Tents provide respite from the cold winds and snowfall that overtook clear skies in a matter of minutes. But there is no escape from the cold emanating from the solid ice beneath the rocks on which the tents have been set up. Over the next two days, the team takes readings from the two weather stations set up on the glacier—one near the camp and the other installed a further seven kilometres into the glacier. The team also collects ice samples to analyse the biological and chemical signatures. These, Sharma says, are vital in understanding how glaciers behave and how different factors impact them.
The team’s primary concern is the mass balance in the glaciers that feed the Chandra river basin. “Currently we have very limited estimating ability of how much ice we are losing and at what rate, how much of this finds its way into the river. We find that meteorological and geophysical factors play a major role. So we are analysing changes in the ice thickness and discharge levels at different points in the basin and correlating it with meteorological observations,” says Sharma. The team has so far relied on ground-penetrating radars and stakes to estimate the depth and thinning of ice cover but this year, for the first time, Sharma will also use a Terrestrial Laser Scanner, which provides wide-angle 3D information of the topography. This, he says, will reduce the time required to survey glaciers and mountain faces.
The team is observing two glacial lakes in the vicinity—Samudra Tal and Gepang Gath. Comparing them to spy satellite images from the early 1970s, recently declassified by the US intelligence, Lavkush Patel, a member of Sharma’s team, shows the incredible expansion of the two lakes over the past 40 years. “The expansion of both lakes is clear. Since 2014, I have seen large chunks of ice calve and capitulate into Gepang Gath lake from the snout of the glacier. This sort of calving was unheard of outside the polar region and yet we can already witness it in Himalayan glacial lakes,” says Patel.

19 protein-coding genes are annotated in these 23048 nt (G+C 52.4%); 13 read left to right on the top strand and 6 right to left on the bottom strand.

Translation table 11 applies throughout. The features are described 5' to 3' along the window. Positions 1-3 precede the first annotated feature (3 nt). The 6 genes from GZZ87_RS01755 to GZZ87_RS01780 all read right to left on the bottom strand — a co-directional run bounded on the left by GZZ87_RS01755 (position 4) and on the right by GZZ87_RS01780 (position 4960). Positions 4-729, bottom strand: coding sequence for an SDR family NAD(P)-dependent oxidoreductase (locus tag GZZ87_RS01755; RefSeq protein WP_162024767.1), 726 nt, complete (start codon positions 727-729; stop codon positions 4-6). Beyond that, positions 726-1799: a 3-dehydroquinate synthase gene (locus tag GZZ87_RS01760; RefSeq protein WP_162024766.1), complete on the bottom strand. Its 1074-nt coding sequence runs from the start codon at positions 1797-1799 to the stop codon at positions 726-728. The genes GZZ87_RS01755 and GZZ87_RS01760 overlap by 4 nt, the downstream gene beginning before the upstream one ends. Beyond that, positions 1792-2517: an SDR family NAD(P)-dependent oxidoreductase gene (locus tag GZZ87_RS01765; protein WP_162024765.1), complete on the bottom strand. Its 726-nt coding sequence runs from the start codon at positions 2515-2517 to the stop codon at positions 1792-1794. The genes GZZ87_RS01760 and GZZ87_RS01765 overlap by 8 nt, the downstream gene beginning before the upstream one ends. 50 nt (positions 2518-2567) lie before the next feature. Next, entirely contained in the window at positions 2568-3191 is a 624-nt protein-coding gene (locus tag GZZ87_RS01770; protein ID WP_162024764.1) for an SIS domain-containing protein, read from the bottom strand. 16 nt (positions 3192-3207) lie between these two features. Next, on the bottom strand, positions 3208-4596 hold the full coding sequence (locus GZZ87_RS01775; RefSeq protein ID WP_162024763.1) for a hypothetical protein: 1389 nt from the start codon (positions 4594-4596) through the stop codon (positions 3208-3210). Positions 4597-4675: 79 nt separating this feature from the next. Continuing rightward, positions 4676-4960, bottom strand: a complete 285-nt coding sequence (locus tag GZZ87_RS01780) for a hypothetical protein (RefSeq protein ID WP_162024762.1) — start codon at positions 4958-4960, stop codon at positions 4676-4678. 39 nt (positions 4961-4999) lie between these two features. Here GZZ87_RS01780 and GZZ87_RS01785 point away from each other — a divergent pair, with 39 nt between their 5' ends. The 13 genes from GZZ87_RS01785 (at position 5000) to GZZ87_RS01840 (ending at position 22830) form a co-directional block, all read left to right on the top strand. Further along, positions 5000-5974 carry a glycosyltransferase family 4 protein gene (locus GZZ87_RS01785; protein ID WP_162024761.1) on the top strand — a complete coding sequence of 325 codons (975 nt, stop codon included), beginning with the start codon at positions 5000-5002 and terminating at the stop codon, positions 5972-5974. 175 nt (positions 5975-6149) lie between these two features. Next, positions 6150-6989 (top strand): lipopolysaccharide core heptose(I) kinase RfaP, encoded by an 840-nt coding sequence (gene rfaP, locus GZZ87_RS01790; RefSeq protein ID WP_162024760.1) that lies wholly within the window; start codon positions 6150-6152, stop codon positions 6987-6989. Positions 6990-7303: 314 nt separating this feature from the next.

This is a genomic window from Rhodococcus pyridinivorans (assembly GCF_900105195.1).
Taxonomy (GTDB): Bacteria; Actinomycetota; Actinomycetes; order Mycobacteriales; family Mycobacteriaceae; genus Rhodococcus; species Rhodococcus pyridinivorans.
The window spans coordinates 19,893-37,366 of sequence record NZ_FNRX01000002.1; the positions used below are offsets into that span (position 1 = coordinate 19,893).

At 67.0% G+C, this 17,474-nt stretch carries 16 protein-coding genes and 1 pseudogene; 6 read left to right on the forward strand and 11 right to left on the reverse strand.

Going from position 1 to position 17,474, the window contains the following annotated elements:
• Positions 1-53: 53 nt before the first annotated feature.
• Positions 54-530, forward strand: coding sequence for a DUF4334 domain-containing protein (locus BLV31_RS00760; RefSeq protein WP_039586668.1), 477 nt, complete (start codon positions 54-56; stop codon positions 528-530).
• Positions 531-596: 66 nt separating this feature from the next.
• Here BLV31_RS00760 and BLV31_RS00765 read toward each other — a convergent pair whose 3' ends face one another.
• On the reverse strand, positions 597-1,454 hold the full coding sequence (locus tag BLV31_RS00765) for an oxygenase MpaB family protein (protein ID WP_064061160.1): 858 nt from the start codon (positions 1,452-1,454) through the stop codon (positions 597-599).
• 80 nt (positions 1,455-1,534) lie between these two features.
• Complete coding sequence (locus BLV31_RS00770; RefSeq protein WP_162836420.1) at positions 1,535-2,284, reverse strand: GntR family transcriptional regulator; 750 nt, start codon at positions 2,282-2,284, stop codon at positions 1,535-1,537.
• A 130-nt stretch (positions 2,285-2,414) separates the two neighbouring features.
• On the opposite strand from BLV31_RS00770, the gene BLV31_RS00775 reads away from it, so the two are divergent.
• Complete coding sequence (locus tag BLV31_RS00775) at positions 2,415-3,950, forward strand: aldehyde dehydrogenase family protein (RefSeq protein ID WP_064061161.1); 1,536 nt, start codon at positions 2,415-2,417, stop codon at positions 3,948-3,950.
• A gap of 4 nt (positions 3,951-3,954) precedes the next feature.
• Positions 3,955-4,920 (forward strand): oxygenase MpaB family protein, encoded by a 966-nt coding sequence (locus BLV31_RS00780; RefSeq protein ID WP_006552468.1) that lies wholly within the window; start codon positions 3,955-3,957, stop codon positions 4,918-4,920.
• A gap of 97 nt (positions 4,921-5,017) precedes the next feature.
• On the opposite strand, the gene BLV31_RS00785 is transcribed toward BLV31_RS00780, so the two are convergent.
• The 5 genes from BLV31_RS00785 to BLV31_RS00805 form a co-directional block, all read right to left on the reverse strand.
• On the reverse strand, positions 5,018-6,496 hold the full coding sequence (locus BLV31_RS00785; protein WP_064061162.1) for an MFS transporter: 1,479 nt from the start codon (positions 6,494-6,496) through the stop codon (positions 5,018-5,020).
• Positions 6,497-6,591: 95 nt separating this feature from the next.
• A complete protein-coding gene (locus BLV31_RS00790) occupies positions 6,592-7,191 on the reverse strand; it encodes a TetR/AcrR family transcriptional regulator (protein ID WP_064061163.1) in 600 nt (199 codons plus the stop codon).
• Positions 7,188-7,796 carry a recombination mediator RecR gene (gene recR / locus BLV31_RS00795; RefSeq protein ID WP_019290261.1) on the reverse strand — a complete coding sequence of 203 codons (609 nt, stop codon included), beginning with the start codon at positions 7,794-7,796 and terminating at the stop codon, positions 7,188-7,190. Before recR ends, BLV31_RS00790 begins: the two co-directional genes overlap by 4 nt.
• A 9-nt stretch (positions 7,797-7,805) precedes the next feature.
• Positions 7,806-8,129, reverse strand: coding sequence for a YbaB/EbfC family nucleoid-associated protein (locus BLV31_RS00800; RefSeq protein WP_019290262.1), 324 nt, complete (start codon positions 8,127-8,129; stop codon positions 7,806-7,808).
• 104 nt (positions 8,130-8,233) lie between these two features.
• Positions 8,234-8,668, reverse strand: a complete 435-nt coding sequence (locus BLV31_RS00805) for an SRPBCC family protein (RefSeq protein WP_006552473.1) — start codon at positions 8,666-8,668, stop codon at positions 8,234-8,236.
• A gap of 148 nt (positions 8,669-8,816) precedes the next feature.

Researchers are also looking at how debris affect the glacier behaviour. The glaciers around the Chandra basin have different degrees of debris cover of mountain rocks, making it an ideal place for studies. “We find that thin and intermittent debris absorb solar radiation and cause heavier melting, but a thick and uniform cover actually insulates and protects the glacier,” says Patel.
In another first this year, the team has installed thermistors up to 15m below the surface to check temperature differences inside the glacier. While 15m is still considered to be the surface of glaciers that have depths running into hundreds of metres, installing these strings is easier said than done. The process requires hours of patient steam drilling through hard compact ice found just a few metres below the surface. “Temperature profiling will give us a clear picture of the energy transfer and the changes in the ice that accompany fluxes in energy and temperature,” says Sharma.
Further north, another team, led by veteran glaciologist Renoj Thayyen from the National
Remote sensing shows us glacial retreat, but we need ground data to see the change in the volume -Parmananda Sharma, scientistm National Centre for Antarctic and Ocean Research
The impact of Khardungla road is clearly visible on Khardung glacier, its one side is covered in black soot -Renoj Thayyen, glaciologist, National Institute of Hydrology